The Zika virus has gotten a lot of press in recent months. As the suspected culprit for an unusual increase in microcephaly in Brazil's newborns, the mosquito-borne disease is now in the cross-hairs of physicians, public-health experts and scientists across the globe.
But Zika isn't the only tropical virus now arriving on new shores. As Stanford infectious disease expert Desiree LaBeaud, MD, explains in an article in this month's issue of Infectious Diseases in Children, several other diseases transmitted by mosquitoes are also making an appearance outside their usual locales, and global warming may be part of the problem:
“The world is warming,” LaBeaud said. “We have a lot of very good habitats for this vector —Aedes aegypti — so if people travel knowingly or unknowingly with the virus, they are then able to infect vectors in the new place they arrive. Also, just the fact that the world has become more urban facilitates this. Aedes aegypti has evolved with us for centuries. They are a very urban mosquito that likes to live in and around our human habitations. It is a perfect storm for these types of infections to emerge.”
An alarming component of this story, she goes on to explain, is that while Zika appears to be very damaging for babies infected in utero, it causes relatively few problems in those who aren't pregnant. The other tropical diseases now on the move are far worse:
“Zika is almost like a ‘dengue light,’ ” LaBeaud said. “It results in fever that isn’t that high for a few days, an itchy red rash, red eyes — and usually people get better within about a week. Dengue can cause an infection that presents in the same way, but patients can progress to severe dengue, which can result in vascular leak, hemorrhagic disease and shock. Dengue is called “break bone fever” because it can cause such severe myalgia and bone pain. But unlike dengue and Zika, the acute febrile illness caused by chikungunya is often manifested by arthritis and arthralgia and sometimes that’s the tip-off. Unfortunately, with chikungunya, patients can end up with severe arthritis or arthralgia for several years after the acute onset disease is finished.”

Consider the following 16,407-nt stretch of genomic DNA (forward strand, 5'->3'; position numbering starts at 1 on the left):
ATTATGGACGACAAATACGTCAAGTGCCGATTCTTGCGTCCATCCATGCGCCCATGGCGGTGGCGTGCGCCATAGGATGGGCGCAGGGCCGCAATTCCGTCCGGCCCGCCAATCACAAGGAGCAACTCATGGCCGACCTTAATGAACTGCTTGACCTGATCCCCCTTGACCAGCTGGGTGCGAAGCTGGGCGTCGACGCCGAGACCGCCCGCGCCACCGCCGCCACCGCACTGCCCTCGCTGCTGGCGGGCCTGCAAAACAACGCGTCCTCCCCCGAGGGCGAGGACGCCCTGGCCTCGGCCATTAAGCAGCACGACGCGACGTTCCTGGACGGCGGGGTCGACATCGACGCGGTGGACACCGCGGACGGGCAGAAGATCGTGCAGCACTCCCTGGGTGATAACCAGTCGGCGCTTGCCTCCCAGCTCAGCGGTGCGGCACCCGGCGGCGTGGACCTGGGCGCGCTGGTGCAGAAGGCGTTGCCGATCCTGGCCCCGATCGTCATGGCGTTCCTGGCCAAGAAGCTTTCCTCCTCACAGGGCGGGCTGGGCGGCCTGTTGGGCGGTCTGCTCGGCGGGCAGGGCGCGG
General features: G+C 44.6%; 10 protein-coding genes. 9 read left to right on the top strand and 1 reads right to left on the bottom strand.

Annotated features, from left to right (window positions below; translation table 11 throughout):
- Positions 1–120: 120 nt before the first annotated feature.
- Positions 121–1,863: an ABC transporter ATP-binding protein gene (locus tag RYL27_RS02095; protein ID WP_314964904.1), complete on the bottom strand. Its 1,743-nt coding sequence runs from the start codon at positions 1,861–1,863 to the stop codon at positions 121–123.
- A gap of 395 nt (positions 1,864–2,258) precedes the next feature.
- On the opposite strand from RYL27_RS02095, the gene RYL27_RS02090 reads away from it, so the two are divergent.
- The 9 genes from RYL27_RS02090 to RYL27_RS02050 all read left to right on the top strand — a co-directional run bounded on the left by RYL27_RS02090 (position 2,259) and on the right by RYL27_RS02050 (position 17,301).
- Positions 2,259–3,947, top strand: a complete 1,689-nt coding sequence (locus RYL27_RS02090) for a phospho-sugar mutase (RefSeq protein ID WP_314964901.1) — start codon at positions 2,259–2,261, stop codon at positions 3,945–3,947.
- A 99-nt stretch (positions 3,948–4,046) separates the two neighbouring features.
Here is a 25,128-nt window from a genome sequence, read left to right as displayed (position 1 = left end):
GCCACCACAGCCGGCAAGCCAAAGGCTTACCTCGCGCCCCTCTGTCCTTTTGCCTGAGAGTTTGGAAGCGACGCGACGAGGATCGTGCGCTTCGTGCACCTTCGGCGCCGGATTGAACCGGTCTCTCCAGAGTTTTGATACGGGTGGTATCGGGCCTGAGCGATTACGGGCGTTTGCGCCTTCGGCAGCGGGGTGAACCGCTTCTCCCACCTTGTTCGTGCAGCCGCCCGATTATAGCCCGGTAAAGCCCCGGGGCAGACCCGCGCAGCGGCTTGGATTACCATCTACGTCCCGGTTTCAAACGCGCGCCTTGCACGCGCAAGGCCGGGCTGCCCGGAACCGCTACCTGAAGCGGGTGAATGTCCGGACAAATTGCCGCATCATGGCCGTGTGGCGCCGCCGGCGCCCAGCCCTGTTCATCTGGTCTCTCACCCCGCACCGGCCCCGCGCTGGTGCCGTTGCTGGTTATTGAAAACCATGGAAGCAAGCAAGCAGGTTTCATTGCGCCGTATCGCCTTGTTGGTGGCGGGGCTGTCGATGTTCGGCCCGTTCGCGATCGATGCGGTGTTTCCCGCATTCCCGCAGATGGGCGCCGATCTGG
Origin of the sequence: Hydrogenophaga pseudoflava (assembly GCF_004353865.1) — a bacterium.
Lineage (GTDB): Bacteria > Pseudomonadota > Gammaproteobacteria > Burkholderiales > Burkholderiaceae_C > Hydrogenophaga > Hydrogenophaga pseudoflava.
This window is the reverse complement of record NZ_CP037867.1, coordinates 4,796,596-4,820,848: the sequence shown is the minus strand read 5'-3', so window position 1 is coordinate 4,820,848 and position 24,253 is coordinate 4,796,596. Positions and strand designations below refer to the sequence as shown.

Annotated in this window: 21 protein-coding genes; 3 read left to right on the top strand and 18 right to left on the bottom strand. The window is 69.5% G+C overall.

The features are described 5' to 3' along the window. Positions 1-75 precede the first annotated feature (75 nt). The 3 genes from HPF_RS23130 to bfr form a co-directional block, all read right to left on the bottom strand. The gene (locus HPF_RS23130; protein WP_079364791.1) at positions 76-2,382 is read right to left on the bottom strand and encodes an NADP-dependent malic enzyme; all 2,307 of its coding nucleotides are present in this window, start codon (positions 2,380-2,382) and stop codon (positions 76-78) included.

LaBeaud hopes the Zika outbreak will lead to sustained research attention for tropical diseases:
“Right now a lot of effort is focused on this infection,” LaBeaud said. “Usually these infections seem so far away, and then all of a sudden, they are at your backdoor, and people are always surprised that we don’t know everything about them.”